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The Quarterly Journal of St. Philaret’s Institute

ISSN: 2658-7599 (print)
2713-3141 (online)

The Impact of the 1917 Revolution on the Evolution of the Concept of Mental Disorder

Boris Voskresensky, Ph.D. in Medicine, Associate Professor, SFI; Associate Professor, Department of Psychiatry, Pirogov Russian National Research Medical University (Moscow)
pp. 141–158
DOI: 10.25803/SFI.2018.28.24702
The psychiatric criteria of norm and mental illness are socially relevant, as they can be used as tools of social manipulation and crackdown on any kind of dissent. Referring to the cultural and historical background, the paper demonstrates the prevalence of the fatalistic biological and the subjective voluntarist approaches to the issue of mental norm and pathology in the pre-revolutionary period. The Soviet era is characterised by impersonal collectivism and ideological onesidedness. In all these cases, willingly or not, either moral (ideological) or purely biological evaluations are decisive in diagnosing mental disorders. The today’s definition of mental health, formulated by the World Health Organization, is also not free from these shortcomings. Based on the trichotomy of spirit-soul-body, taken by the Russian psychiatry from Christian anthropology, the concepts of psyche (mental processes) and mental disorder are suggested. The author also highlights their relation to the spheres of “spiritual” and “mental”.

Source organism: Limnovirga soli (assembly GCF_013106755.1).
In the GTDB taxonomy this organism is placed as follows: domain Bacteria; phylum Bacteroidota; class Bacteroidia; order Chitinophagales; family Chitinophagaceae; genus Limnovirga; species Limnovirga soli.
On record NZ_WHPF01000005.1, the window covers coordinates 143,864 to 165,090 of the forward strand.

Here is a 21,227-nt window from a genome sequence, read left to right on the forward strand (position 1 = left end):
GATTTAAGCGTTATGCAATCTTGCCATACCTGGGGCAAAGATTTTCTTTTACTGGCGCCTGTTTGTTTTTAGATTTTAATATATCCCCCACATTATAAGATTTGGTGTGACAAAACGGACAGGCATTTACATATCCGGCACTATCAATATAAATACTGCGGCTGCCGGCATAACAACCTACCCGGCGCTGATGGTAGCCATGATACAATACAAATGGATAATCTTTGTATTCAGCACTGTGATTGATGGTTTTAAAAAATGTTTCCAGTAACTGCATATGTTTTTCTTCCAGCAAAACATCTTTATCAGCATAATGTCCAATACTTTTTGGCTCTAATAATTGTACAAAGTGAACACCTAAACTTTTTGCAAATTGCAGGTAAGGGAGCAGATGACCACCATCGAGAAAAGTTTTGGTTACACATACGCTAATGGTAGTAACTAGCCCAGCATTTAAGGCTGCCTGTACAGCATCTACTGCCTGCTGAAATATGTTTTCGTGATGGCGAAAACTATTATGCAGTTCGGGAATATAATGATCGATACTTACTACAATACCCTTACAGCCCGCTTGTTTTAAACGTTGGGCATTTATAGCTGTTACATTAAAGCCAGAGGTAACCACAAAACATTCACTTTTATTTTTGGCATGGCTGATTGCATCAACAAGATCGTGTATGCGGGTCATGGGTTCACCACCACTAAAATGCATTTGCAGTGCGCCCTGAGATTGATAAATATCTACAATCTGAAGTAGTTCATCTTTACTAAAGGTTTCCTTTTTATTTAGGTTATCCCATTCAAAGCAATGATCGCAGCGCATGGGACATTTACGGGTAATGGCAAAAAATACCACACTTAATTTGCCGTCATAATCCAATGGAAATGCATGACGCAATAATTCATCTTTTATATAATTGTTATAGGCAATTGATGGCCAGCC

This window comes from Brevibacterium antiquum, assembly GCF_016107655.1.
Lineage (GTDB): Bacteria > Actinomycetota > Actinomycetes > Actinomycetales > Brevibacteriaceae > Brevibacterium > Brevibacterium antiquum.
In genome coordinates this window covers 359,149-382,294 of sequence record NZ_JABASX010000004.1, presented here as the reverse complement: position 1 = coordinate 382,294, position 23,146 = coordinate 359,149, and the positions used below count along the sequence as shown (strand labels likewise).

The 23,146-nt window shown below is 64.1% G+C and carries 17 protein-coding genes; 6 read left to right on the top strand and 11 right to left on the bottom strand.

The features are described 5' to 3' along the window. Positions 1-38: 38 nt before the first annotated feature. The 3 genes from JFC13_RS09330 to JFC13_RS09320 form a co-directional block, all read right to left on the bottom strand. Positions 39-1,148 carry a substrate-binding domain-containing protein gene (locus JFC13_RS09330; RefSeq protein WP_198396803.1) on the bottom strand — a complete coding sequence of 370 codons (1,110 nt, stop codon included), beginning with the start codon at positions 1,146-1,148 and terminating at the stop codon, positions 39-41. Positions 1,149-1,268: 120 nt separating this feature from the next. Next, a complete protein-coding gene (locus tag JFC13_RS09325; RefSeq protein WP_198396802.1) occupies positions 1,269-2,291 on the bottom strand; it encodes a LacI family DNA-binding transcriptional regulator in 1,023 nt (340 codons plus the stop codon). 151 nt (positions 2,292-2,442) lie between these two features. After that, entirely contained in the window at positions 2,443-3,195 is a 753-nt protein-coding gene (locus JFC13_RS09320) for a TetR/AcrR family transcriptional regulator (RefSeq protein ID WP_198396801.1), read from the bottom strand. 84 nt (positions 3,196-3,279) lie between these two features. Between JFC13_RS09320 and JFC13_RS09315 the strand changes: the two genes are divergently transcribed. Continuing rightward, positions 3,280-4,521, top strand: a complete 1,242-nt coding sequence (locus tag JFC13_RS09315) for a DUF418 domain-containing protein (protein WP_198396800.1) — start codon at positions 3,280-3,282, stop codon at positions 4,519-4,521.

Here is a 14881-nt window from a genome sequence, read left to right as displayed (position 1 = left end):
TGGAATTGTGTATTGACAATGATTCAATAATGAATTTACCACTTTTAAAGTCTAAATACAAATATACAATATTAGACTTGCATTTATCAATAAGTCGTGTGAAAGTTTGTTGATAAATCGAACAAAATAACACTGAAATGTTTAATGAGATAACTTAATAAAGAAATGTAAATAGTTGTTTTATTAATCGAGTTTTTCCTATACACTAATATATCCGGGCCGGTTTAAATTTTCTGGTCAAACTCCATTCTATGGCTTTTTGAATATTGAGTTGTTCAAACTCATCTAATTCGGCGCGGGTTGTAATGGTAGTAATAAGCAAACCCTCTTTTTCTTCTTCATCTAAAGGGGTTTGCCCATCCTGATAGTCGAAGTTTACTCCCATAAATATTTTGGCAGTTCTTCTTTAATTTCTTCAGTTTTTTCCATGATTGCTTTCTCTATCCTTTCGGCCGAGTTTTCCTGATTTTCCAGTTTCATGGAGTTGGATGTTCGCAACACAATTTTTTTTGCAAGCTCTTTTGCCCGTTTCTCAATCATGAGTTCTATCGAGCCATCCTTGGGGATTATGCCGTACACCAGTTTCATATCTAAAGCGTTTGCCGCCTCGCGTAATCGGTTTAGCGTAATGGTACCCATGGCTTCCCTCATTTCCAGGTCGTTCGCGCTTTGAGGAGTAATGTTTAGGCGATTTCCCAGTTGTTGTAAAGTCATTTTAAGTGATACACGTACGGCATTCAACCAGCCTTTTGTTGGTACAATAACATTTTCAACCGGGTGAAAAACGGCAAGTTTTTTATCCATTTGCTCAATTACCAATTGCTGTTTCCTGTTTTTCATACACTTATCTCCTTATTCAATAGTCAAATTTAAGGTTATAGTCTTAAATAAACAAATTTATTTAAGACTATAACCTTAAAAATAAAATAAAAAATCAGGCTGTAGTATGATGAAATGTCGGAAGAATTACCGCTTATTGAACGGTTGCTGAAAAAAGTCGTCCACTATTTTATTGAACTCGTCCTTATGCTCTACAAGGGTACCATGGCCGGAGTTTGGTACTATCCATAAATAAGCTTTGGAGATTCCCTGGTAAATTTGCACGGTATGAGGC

Keywords: degeneration, voluntarism, subjectivism, reeducation, trichotomy, apophaticism, the 1917 Revolution.

Last Issue2024. Volume 16. Issue 2 (50)

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